- Tourism and Travel during the Cold War: Negotiating Tourist Experiences across the Iron Curtain ed. by Sune Bechmann Pedersen and Christian Noack
Coedited by Sune Bechmann Pedersen of Lund University and Christian Noack of Amsterdam University, this book is focused on Western tourism to the Soviet Bloc during the Cold War and, as the editors write in the introduction, "sheds light on how the post-war European tourist industry challenged and overcame the ideological fault lines and enabled ever-increasing mobility across the Iron Curtain" (P. 1). Most chapters focus on the period of the development of mass tourism in the 1960s–1980s and are penned indiscriminatingly by experienced and junior researchers representing a variety of countries and disciplines.
The edited volume consists of an Introduction and ten chapters divided into three parts. The first part explores how the reception of Western tourists was organized in the "East"; the second one looks at encounters between Western tourists and the local population, and the third part tackles the politics of tourism. While meaningful, this thematic differentiation seems somewhat artificial: for instance, the politics of tourism is discussed in many chapters, not only in those included in the book's third part. What makes this edited volume particularly interesting is its attention to the experiences of both individual tourists and institutions of organized tourism: pioneer camps, resorts, and tour guides. Equally important is the breadth of the primary sources consulted by the contributors, including personal travelogues and oral history records. Together with archival documents, these sources help the authors to produce a more complex interpretation of the tourists' initial motivation and subsequent impressions from the trip.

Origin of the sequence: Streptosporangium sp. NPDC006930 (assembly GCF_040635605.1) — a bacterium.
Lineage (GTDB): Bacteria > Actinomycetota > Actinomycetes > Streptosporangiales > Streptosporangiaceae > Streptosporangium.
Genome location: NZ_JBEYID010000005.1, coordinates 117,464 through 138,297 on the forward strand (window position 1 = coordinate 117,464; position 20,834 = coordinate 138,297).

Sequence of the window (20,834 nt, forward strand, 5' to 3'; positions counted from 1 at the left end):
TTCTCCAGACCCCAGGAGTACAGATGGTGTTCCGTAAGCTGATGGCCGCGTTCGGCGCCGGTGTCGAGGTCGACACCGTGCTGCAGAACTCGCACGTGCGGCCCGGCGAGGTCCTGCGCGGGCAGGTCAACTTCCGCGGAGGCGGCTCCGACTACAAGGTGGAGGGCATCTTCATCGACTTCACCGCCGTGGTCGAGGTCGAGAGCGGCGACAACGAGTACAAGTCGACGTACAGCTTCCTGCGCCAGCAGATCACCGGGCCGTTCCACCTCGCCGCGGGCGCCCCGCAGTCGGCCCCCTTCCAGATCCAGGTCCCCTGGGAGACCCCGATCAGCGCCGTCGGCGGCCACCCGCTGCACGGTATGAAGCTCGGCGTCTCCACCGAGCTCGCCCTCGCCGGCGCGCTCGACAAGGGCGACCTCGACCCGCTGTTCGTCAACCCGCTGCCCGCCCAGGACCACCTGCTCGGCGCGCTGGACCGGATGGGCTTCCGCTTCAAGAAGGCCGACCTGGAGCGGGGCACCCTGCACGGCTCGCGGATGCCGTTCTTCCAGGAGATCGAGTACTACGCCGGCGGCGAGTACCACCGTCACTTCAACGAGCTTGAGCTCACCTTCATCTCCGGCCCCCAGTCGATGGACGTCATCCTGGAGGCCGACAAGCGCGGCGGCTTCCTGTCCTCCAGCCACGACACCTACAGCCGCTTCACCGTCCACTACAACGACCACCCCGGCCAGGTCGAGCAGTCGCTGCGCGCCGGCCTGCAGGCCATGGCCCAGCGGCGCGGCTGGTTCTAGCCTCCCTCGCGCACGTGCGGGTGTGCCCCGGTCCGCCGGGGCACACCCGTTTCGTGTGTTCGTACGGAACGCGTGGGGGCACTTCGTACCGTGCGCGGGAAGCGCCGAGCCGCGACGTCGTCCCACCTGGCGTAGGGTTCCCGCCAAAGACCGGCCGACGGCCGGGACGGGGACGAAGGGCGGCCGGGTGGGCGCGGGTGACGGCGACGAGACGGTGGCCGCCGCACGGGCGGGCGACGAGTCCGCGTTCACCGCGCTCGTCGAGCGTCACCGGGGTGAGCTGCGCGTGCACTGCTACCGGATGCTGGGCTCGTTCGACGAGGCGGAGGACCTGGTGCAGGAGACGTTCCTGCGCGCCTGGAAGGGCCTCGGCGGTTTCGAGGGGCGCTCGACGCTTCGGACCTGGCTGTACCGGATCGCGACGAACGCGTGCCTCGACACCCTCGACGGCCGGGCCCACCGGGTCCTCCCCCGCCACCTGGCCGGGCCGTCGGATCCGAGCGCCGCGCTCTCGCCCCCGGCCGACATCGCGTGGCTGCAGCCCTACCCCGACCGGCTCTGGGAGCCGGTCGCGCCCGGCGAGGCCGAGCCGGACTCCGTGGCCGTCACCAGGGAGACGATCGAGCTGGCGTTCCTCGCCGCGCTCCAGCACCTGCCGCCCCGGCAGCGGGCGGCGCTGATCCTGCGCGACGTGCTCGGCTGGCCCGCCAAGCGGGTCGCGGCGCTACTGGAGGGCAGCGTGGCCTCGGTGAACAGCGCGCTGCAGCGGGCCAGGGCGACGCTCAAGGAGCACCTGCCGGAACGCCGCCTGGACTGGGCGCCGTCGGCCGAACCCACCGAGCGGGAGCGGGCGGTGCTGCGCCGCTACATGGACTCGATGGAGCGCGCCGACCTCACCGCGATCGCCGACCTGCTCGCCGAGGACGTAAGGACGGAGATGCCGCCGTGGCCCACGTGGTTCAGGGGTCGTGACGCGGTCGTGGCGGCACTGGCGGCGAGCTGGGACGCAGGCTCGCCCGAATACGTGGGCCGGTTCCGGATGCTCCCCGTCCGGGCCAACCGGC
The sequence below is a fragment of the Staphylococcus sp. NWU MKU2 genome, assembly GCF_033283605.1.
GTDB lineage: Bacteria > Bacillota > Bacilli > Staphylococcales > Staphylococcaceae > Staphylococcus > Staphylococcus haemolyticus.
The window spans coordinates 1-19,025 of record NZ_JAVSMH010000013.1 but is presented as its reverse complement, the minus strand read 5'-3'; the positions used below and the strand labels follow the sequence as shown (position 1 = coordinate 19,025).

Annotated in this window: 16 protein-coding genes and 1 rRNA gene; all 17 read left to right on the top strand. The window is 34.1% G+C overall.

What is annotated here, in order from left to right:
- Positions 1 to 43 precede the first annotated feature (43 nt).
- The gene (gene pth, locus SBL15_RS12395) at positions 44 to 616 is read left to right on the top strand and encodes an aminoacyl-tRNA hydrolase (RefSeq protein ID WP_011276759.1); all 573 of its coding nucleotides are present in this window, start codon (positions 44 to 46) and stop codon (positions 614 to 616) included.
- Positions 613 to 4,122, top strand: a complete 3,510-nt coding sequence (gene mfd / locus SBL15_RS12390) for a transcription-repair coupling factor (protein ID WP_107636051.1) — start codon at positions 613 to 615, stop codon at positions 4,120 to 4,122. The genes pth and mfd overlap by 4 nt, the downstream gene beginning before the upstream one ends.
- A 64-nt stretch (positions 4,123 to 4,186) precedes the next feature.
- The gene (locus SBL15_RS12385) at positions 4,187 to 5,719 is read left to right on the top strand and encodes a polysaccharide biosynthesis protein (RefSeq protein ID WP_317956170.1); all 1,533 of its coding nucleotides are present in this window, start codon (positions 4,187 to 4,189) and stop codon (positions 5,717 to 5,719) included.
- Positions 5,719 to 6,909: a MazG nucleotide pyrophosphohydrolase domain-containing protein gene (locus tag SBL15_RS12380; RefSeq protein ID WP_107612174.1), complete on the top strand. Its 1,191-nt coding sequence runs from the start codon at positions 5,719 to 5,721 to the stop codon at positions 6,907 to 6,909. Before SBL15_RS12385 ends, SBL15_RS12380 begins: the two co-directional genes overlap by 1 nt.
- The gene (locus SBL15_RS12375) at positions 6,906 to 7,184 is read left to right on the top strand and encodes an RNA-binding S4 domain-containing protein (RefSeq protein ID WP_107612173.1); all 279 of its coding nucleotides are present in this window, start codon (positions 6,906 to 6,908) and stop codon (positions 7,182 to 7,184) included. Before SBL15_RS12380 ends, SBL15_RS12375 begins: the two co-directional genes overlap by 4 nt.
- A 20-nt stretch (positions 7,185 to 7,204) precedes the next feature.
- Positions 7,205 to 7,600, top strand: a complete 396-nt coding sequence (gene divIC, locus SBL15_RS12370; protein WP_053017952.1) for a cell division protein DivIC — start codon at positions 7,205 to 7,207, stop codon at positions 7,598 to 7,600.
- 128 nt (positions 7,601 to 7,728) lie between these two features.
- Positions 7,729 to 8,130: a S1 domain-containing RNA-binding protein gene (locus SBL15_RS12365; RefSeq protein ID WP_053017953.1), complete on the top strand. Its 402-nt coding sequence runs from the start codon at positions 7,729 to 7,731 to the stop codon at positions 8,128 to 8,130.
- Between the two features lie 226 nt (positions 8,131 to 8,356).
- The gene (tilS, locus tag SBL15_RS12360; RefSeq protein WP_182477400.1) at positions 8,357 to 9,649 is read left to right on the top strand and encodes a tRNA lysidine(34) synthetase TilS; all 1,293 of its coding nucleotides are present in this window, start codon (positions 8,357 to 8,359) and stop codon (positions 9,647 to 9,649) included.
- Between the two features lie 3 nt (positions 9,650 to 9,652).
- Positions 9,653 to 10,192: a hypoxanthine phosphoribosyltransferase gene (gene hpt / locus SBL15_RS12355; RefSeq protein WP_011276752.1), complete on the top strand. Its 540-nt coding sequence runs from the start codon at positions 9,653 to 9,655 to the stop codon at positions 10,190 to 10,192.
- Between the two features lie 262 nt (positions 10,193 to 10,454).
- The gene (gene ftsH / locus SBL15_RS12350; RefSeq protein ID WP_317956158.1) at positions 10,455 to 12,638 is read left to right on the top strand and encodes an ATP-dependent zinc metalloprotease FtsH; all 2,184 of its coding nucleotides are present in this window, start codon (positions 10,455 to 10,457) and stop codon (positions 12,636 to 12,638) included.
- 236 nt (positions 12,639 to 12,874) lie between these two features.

Cold War internal tourism within the Eastern Bloc, along with more rare travels to the West from socialist countries, have been well-studied.1 Much less work has been done on the experience of Western tourists in the "East," and the reviewed book addresses this significant lacuna. It is also original in terms of special attention paid to Scandinavian countries that are usually underrepresented in the studies of West–East contacts: several chapters are dedicated to tourists from Sweden and [End Page 458] Denmark, and one chapter discusses negotiations of the airspace regime over Northern Europe. Of no less importance is the selection of receiving countries discussed in the book: these are much understudied in the history of socialist tourism countries of Southern Europe, including Romania, Bulgaria, and Albania.
Bound by a common focus on the history of tourism, individual chapters represent several historical subfields. One of them is the cultural history of cold war. Contributors to the volume confirm the earlier research proving that the Iron Curtain was not impermeable but rather porous.2 Moreover, as the studies on international tourism and transborder mobility in general have demonstrated, it was the pursuit of profit and not only ideological subversion that contributed to this permeability. The desire to earn some hard currency encouraged socialist states such as Romania, Yugoslavia, Bulgaria, and the Soviet Union to open their doors to "ideological enemies," offering at their disposal Black Sea resorts or the airspace over the Soviet Union (chapters by Elitza Stanoeva and Karl-Lorentz Kleve, respectively). Individual Western tourists could enter into mutually profitable, semilegal or illegal transactions with locals, thus both sides also benefited financially from tourism (as discussed on the case of Romania in the chapter by Adelina Stefan). Still, the main incentive of Westerners traveling across the Iron Curtain was curiosity, the desire to see personally real life in the "East" and compare it with familiar realities of the "West" (Michelle Standley's chapter on guided bus tours from West to East Berlin is particularly informative in this respect). On the global scale, Cold War–era tourism became an important medium for negotiations between the two camps, as was the case during the 1975 Commission on Security and Cooperation in Europe (CSCE) in Helsinki (a topic raised in Angela Romano's chapter). There was...